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After Light

10.03 – 11.09 /2019





Curated by Daina Mattis

Windows have a universal impact; they let light in, frame our view of the exterior, act as portals into another space, and aptly provide an escape/exit. In the 18th century Western Civilization, shopkeepers began integrating large openings and glass windows to brighten a dark shop-room, yet more significantly to draw attention from the outside inwards. Alternatively, audiences from sidewalk pedestrians—a marketing strategy bridging the domestic/private/familiar and the public/commercial/foreign—became a middle-class pastime with arcades developing, bridging class and the practice of window shopping. After Light spring-boards from this social phenomena of the idea of looking but not buying. One can buy a window accessory, a view, even airspace, but ironically no one can purchase daylight. The artists’ work in After Light punch holes into the capitalistic mirage that everything is for sale. One cannot buy time; By churning the impossibility of commodifying daylight, these artists throw shade on access, ownership/tangibility, utility, and class in our current social, political, and ecological climate.

Elisabeth Roth’s cyanotypes frame what is not visible - sunlight. Cyanotypes are an early, affordable form of photography using a paper that is coated with a light sensitive chemical. That which is exposed to the UV light cures to a dark shade of blue and what is blocked is washed away with water. Roth’s sun-drenched work fill their frames with fragmented curtains. While trying to capture light there is a counteraction of material decay. Strong in contrast, visually delicate, presence through absence, and like a worn in couch, molded to the body of its owner. Roth masterfully and minimally creates a work about the invisible by merely blocking out the light.

Insulation foam, wood, and paint are raw construction materials Michael Villarreal utilizes to shape his work depicting disheveled blinds. Yoked between painting and bas-relief sculpture, his blinds ooze humor through their corporeal/anthropomorphic presence. Ripe with confrontation, the blinds physically enter our space, and sarcastically deny us any visual egress; tongue-and-cheek in nature, Villarreal stealthily withholds access, all while teasing, coaxing us to want what’s on the other side. This sort of pussyfooting between give and take augments concerns and abuses of space, immigration, and manipulation—Materials that are used to insulate here become walls to shut out.

Integrating printmaking techniques, free-hand painting, and various solid and patterned fabrics, Megan Stroech creates large collage wall pieces that all at once teeter between object and aerial views of still lives. A browser of local dollar and discount stores, Stroech goes further than gleaning from the excessively decorative window displays, and integrates and/or imitates the affordable, mass produced materials themselves. Plaids, paisleys, and hand-painted looping lines lasso low-brow elements together, grounding them in the Americana nostalgia of picnics and the Wild West while simultaneously creating a high brow sensibility of ownership in the shadow of the fine art commodity. Indiscriminately embracing irony, Stroech defies class, and spins high and low material culture to challenge ideas about commodity and access.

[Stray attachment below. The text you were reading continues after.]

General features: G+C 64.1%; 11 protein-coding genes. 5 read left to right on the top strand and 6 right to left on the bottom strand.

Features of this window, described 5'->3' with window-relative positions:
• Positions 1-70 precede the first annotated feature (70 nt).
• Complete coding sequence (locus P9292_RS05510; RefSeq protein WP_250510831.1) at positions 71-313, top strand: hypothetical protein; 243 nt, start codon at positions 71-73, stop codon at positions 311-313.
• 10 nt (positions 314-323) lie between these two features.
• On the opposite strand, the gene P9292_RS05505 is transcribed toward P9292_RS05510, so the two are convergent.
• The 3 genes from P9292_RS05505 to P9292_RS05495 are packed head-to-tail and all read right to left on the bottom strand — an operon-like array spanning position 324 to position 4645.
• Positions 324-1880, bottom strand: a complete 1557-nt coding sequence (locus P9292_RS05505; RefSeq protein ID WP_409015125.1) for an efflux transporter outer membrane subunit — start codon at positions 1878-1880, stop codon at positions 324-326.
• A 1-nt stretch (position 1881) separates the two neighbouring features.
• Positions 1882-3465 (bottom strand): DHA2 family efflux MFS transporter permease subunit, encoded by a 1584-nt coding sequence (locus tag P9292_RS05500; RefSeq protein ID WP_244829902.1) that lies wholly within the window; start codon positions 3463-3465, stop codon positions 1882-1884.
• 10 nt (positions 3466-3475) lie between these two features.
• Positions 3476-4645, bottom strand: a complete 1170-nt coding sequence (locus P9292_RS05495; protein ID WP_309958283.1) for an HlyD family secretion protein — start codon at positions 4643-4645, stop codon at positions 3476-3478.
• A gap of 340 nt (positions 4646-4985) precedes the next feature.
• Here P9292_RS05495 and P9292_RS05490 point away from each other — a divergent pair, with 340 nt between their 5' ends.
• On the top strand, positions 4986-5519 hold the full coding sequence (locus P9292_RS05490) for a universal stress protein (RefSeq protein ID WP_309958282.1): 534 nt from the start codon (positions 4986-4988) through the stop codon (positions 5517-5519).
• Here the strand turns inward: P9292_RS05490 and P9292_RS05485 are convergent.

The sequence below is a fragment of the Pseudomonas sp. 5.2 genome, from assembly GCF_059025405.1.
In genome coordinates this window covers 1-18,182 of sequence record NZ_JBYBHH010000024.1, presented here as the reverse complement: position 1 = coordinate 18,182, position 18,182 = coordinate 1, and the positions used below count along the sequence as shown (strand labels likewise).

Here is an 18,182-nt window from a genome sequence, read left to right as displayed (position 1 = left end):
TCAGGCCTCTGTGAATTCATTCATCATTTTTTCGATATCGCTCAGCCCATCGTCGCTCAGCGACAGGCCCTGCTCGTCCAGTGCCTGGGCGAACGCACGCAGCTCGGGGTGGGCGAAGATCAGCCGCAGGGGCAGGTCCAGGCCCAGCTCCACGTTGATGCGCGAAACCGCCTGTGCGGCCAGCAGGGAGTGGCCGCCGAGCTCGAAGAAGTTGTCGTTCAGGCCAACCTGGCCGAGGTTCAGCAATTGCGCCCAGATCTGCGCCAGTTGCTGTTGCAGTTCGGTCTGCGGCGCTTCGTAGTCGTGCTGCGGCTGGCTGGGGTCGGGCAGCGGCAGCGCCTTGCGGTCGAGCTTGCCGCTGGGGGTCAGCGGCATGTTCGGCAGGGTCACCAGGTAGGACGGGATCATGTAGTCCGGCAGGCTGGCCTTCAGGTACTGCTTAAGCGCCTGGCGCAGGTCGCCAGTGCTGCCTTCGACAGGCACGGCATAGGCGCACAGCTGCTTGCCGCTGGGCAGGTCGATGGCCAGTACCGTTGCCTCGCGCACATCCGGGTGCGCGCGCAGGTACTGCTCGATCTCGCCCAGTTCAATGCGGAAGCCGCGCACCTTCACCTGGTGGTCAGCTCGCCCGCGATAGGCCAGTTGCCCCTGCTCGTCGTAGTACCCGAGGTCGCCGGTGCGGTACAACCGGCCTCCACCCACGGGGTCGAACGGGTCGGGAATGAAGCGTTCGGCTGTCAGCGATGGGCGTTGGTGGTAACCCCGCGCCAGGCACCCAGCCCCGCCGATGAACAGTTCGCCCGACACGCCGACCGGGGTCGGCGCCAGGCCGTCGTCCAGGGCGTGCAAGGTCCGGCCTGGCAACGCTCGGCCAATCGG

Deeply invested in the question of utility (a ceramist’s dilemma), Ashley Jonas integrates both found utilitarian materials and ceramic pieces, creating free-standing sculptures. These banal materials are old, used, and marked up, consisting of pieces of wood, sink basins, garden edging, and thread, objects that served to enhance our lives and disposed of once completed or broken. Not all materials are created equal. In some states, clay can be reclaimed. It can be returned to its wet, moist body, to again be cut, thrown, shaped, pinched, and coiled. It’s final act as container, to hold and carry liquid, can be shattered, yet Jonas argues that too is part of its “job.” It’s no wonder that clay’s mantra, “Of Many Lives,” is adopted to other utilitarian objects, redefining their reliability to function in a new way. Sustainably and gracefully, Jonas frames new purpose and new identities into fragments bound to the same law we all follow: gravity.

Not far from any of these works exists Saar Shemesh’s Louie, a bronze cast cat. To Shemesh, Louie is the incarnation of humanity, what it means to be human—to live, suffer, grieve, loss, have strength, soul, and love. Louie becomes the ambassador for our escape as well as our memento mori. Basking in the “light,” it is unclear if he is asleep, awake, or dead, eerily tethering him to the old saying, “curiosity killed the cat,” and our own human errors, individually, socially, and universally as time runs out. Hung in our windowless basement, these works forge hope and new dialogues by refracting stereotypical characteristics of display, framing, visibility, and utility, pushing for new formats and alternative perceptions. We cannot buy back time, let us draw a new window and new solutions. After all, there is no time like the present to make a change.

Daina Mattis, Co-Director

Image: Michael Villarreal A Little Birdie Told Me, 2016, 31.5 x 23.5 x 5 in. Spray paint, primer, joint compound, and insulation foam on panel

Exhibition’s PDF HERE